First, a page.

Nastiness Diagnosis. Anthropology. Religion. Gender. Justice. A Personal Notepad For the General Public.
secular 1 宗教的脈絡 沒有發生
secular 2 公民論述中的宗教的邊緣化 不是實行教義與否而是宗教人士必須把自己的考量轉譯成非神學的公眾領域語言。 發生。（在印尼不適用）
secular 3 信仰成為一種可能性 而非背景 （在印尼不適用）
“And so we come to understand our lives as taking place within a self-sufficient immanent order; or better, a constellation of orders, cosmic, social and moral… these orders are understood as impersonal. This understanding of our predicament has as background a sense of our history: we have advanced to this grasp of our predicament through earlier more primitive stages of society and self-understanding. In this process, we have come of age… The immanent order can thus slough off the transcendent. But it doesn’t necessarily do so. What I have been describing as the immanent frame is common to all of us in the modern West, or at least that is what I am trying to portray. Some of us want to live it as open to something beyond; some live it as closed. It is something which permits closure, without demanding it.”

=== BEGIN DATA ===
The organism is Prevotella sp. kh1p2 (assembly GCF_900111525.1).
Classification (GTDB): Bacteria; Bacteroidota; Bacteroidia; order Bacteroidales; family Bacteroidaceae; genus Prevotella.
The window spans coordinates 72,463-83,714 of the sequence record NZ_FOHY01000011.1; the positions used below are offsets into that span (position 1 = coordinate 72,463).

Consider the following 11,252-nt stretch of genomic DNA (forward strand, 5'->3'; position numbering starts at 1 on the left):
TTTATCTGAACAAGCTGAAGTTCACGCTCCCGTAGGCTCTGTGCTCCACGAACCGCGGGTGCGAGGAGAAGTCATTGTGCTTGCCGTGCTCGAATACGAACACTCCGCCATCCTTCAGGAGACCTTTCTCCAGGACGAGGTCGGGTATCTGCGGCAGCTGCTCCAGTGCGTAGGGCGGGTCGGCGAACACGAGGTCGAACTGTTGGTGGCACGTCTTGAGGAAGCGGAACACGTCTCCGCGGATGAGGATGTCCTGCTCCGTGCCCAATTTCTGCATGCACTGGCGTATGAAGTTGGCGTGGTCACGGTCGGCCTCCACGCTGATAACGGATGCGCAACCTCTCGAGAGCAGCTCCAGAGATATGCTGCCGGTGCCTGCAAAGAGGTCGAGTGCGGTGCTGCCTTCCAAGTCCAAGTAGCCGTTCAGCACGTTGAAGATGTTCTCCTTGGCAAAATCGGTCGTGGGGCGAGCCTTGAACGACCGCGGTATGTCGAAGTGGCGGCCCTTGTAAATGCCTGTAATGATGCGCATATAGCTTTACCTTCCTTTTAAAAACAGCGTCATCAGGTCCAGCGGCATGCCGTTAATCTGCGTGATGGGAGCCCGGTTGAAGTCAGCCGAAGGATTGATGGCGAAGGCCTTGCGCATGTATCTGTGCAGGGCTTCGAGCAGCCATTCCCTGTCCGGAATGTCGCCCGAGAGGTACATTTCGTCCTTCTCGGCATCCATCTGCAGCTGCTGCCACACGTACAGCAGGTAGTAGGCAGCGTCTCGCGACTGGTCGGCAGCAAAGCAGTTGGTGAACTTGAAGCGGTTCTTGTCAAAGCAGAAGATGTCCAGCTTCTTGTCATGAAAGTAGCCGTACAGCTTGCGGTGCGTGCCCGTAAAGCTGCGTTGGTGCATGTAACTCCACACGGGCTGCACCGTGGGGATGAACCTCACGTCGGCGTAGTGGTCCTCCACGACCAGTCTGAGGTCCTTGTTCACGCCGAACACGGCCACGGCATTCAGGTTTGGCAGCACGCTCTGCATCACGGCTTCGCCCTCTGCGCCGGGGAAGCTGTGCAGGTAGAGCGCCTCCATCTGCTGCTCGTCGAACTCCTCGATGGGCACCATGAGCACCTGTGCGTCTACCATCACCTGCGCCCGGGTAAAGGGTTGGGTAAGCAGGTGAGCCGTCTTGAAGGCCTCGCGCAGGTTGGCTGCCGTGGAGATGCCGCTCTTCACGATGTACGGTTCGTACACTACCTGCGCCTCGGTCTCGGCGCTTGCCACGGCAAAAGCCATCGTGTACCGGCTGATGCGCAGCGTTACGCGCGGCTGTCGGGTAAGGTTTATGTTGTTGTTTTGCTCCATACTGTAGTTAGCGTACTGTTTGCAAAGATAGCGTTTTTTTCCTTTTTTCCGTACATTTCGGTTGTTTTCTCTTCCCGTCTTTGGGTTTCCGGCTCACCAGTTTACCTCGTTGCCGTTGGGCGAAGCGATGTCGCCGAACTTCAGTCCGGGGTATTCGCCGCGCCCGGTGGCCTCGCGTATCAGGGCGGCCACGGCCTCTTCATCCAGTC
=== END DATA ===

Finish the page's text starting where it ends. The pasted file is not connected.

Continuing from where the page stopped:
“that open space where you can feel the winds pulling you, now to belief, now to unbelief…,”
“more specific pictures, the immanent frame as ‘spun’ in ways of openness and closure, which are often dominant in certain milieux.”
“allows of both readings, without compelling us to either. If you grasp our predicament without ideological distortion, and without blinders, then you see that going one way or another requires what is often called a “leap of faith.”
This outlook effectively voids all mystery by splitting nature from supernature. Taylor notes that this provides the modern concept of the “miracle” as “a kind of punctual hole blown in the regular order of things from outside, that is, from the transcendent.” He notes that this is a view “shared between materialists and Christian Fundamentalists. Only for these, it provides proof of ‘miracles’, because certain things are unexplained by the normal course of natural causation. For the materialist, it is a proof that anything transcendent is excluded by ‘science’.” The materialist position is thus that the immanent frame is closed; there is nothing beyond it, while other belief systems allow for transcendence.
Taylor talks of a “sense of being menaced by fanaticism” as being “one great source of the closure of immanence.” As in nineteenth-century France, an anti-clerical movement turns into rejection of Christianity, or later into atheism.